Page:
Microwave - and other forms of electromagnetic - radiation are major (but conveniently disregarded, ignored, and overlooked) factors in many modern unexplained disease states. Insomnia, anxiety, vision problems, swollen lymph, headaches, extreme thirst, night sweats, fatigue, memory and concentration problems, muscle pain, weakened immunity, allergies, heart problems, and intestinal disturbances are all symptoms found in a disease process the Russians described in the 70's as Microwave Sickness.
The Danish Cancer Society is reporting that the number of men diagnosed with glioblastoma—the most malignant type of brain cancer— has nearly doubled over the last ten years. Hans Skovgaard Poulsen, the head of neuro-oncology at Copenhagen University Hospital, is calling it a "frightening development."
The society is not linking the increase to cell phones or to anything else. "We have no idea what caused it," Poulsen said in a statement issued by the Danish Cancer Society on November 2.
Both the Interphone study and the group led by Sweden's Lennart Hardell have reported that long-term cell phone use is associated with higher rates of glioma. (Glioblastoma is a type of glioma.)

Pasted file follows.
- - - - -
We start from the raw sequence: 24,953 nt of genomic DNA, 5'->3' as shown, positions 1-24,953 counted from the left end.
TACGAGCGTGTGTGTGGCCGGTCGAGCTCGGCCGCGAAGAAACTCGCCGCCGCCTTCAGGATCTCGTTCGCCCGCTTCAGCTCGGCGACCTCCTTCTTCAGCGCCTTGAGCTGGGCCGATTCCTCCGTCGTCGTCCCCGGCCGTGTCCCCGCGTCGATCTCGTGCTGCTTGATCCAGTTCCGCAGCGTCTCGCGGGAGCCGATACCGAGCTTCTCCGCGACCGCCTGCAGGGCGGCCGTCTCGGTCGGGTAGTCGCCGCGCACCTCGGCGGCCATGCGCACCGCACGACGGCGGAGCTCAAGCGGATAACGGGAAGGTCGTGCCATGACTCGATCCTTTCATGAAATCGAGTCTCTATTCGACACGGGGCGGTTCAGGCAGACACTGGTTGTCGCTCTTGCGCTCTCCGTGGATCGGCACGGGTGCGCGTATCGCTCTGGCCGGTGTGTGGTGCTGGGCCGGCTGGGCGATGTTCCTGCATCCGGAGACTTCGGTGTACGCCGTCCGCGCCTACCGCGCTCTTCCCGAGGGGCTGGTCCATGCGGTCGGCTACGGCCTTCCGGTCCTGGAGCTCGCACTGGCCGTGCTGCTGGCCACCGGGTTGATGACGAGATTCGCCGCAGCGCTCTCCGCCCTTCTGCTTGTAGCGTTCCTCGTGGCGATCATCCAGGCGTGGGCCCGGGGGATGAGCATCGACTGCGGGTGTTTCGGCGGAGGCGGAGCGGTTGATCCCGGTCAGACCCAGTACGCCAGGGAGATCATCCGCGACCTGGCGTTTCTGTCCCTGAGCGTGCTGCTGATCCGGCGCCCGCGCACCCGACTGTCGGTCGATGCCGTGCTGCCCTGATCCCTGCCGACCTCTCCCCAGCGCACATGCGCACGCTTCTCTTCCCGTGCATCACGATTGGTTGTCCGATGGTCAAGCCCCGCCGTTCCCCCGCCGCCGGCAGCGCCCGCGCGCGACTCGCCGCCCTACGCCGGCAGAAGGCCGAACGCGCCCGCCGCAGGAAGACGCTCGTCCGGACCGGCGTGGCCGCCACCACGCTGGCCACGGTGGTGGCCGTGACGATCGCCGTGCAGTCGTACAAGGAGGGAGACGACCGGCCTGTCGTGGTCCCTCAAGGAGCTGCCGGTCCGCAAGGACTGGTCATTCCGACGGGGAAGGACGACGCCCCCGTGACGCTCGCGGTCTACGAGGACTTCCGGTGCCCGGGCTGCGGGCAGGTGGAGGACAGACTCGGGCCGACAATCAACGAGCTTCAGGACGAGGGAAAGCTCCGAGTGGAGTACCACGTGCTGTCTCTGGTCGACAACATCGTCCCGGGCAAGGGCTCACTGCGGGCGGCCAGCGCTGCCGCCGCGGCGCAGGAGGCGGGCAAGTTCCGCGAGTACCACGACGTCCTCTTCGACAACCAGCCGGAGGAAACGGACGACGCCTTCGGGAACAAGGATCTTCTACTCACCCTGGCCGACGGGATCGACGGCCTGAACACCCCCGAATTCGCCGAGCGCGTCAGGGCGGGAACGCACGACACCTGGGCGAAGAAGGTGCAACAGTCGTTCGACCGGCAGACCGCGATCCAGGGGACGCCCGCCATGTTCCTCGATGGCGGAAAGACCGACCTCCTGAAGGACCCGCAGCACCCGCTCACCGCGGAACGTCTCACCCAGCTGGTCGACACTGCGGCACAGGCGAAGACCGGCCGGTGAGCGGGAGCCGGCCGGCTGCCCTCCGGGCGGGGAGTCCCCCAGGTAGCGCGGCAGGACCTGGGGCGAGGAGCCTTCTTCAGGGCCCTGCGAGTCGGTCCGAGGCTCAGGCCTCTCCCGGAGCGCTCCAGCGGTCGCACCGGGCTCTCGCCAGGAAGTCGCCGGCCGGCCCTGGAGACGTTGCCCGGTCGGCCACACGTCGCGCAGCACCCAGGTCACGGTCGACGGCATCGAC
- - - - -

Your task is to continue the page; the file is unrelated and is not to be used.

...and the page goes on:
"I think the data is true and valid," Christoffer Johansen of the Danish Cancer Society toldMicrowave News. Johansen is a member of the team that has been working on the Danish cohort study, which has been investigating the possible links between cell phones and brain tumors. The group has long maintained that there is no association. (For our analysis of the Danish cohort study, follow this link.)
Like Poulsen, Johansen did not offer any explanation as to what may have led to the increase.
Joachim Schüz, who used to work at the Danish Cancer Society and is now with IARC, could not be reached for comment. Schüz and Johansen were members of the Interphone project and work together on the Danish cohort study.
Schüz has long said that he does not believe that cell phones present a brain tumor risk. One of his main arguments against an association has been that national cancer statistics have stayed relatively stable.
This morning, we heard from Joachim Schüz, who is travelling in Asia. He tells us that the news about the increase in glioblastoma is "indeed a concern." Like Johansen, Schüz does not have an explanation for what may be responsible for the uptick in these aggressive brain tumors, but he does not believe that it is because of better diagnostics.
Schüz added that he sees "no reason to question the quality of the Danish cohort study."